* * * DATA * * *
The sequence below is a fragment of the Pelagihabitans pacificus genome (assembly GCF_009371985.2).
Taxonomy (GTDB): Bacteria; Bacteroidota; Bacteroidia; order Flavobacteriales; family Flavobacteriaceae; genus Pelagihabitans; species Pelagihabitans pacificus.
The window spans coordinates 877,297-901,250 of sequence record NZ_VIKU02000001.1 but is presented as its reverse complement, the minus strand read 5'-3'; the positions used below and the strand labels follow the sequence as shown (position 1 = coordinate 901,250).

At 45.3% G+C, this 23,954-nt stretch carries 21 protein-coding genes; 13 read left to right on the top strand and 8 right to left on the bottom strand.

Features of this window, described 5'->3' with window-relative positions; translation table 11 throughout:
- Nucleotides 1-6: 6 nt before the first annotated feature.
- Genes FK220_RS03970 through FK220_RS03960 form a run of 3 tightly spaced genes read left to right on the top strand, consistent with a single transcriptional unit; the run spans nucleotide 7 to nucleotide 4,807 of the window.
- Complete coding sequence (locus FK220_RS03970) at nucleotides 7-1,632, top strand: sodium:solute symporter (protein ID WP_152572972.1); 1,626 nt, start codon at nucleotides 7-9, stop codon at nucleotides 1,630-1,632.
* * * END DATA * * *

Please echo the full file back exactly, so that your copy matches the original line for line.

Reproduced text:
The sequence below is a fragment of the Pelagihabitans pacificus genome (assembly GCF_009371985.2).
Taxonomy (GTDB): Bacteria; Bacteroidota; Bacteroidia; order Flavobacteriales; family Flavobacteriaceae; genus Pelagihabitans; species Pelagihabitans pacificus.
The window spans coordinates 877,297-901,250 of sequence record NZ_VIKU02000001.1 but is presented as its reverse complement, the minus strand read 5'-3'; the positions used below and the strand labels follow the sequence as shown (position 1 = coordinate 901,250).

At 45.3% G+C, this 23,954-nt stretch carries 21 protein-coding genes; 13 read left to right on the top strand and 8 right to left on the bottom strand.

Features of this window, described 5'->3' with window-relative positions; translation table 11 throughout:
- Nucleotides 1-6: 6 nt before the first annotated feature.
- Genes FK220_RS03970 through FK220_RS03960 form a run of 3 tightly spaced genes read left to right on the top strand, consistent with a single transcriptional unit; the run spans nucleotide 7 to nucleotide 4,807 of the window.
- Complete coding sequence (locus FK220_RS03970) at nucleotides 7-1,632, top strand: sodium:solute symporter (protein ID WP_152572972.1); 1,626 nt, start codon at nucleotides 7-9, stop codon at nucleotides 1,630-1,632.